July 10, 2013: Traded David Perron to Edmonton Oilers for Magnus Paajarvi and 2014 second-round pick (No. 33 – Ivan Barbashev)
Perron was a fan favorite as the Blues stepped back into recognizability of the playoff picture. He was the 26th overall pick in 2007 and stepped into the spotlight the very next season.
However, the crafty left winger fell into disdain with the Blues’ coaching staff. The two-time 20-goal scorer became known for offensive-zone penalties and disapproving back-checking abilities. He scored just 10 goals and 25 points in 48 games in his final season wearing the Bluenote.
Although Paajarvi did not fit in well with the Blues’ system either, this is still not a bad trade for Armstrong. It freed Alexander Steen to play in a top-six role (went from scoring eight goals in 40 games in 2012-13 to tallying a career-high 33 goals in 68 games in 2013-14), while also providing the Blues with a high draft pick in the 2013 draft. Barbashev, locked by many pundits to be a mid-to-low first round selection, is a star in the making and can provide the Blues with natural goal-scoring ability for years to come.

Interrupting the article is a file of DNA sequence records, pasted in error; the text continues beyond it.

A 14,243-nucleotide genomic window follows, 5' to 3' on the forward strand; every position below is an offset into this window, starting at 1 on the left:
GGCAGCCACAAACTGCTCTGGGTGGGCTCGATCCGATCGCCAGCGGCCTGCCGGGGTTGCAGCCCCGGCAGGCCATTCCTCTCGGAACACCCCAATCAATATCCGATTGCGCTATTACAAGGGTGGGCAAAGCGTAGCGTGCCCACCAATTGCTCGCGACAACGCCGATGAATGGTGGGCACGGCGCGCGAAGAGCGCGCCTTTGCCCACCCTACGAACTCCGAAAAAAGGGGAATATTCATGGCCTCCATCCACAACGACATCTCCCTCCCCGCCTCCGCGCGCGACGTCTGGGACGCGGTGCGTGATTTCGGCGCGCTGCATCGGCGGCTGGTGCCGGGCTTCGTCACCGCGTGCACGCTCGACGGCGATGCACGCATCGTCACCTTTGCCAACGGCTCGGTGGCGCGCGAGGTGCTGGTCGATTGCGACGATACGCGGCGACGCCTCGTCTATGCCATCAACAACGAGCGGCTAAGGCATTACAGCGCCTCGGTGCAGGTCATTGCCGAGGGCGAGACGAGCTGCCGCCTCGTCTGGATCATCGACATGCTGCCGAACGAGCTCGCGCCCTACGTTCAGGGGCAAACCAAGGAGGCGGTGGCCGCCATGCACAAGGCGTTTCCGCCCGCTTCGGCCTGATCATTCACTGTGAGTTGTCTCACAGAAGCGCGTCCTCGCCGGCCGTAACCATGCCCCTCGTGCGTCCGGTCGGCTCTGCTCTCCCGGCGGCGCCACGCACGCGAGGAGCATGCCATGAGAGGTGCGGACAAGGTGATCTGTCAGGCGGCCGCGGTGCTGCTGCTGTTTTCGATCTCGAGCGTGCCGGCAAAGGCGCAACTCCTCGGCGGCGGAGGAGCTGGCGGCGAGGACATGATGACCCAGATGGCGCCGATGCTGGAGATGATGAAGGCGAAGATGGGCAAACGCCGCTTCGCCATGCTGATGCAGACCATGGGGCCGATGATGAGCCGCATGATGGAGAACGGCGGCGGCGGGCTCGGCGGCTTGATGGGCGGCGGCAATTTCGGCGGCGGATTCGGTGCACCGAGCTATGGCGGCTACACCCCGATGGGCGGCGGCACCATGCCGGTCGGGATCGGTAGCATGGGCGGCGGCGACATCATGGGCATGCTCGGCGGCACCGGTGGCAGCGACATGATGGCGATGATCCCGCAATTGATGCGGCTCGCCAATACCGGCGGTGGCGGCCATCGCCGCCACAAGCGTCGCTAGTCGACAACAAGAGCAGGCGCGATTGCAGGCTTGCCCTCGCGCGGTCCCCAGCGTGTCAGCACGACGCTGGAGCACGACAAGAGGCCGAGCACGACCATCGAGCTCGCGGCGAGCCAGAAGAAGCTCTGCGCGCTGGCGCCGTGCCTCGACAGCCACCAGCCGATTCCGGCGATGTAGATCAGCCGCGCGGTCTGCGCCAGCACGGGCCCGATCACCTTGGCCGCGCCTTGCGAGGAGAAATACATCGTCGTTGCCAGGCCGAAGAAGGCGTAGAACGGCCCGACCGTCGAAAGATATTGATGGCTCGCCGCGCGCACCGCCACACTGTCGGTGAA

Feb. 28, 2014: Traded Jaroslav Halak, Chris Stewart, William Carrier, 2015 first-round pick, 2016 third-round pick to Buffalo Sabres for Ryan Miller and Steve Ott
Much like the Shattenkirk-Johnson trade, Armstrong’s transaction on Feb. 28, 2014, is one that will be in the spotlight for years to come. As this trade has been scrutinized for well over a year, let’s just weigh out the positives and negatives:
- Ridding the Blues of Stewart, a player falling out of management’s favor in a hurry.
- Moving Halak, who was set to become a UFA at the end of the season. This allowed Allen to move into his current position.
- Telling the hockey universe that the Blues were all in. This is the type of trade a GM makes at the deadline to prove that his team is ready to be taken seriously.
- Trading a first-round pick (as well as a third-round selection). Again, the Blues will look to the draft with a depleted lineup in picks.
- Ryan Miller was also a UFA. If the Blues lose and Miller walks, this trade would be all for nothing.
- The team already had a goaltender. Unloading a contract in Halak was needed, but the organization took on another one — and on a goalie that Armstrong once said was “a five or six percent upgrade” over Halak.
- Losing prospect Carrier.
June 28, 2014: Traded Roman Polak to Toronto Maple Leafs for 2014 fourth-round pick (No. 94 – Ville Husso), Carl Gunnarsson
At the time of this trade, which occurred at the 2014 NHL Entry Draft, both teams seemed to be filling a dire need. The Maple Leafs were acquiring a rugged defenseman who could probably use a change of scenery, while the Blues figured they ended their journey of finding the perfect left-handed defenseman to play alongside Shattenkirk on the second pairing.
The tail of one season sure changed that mindset.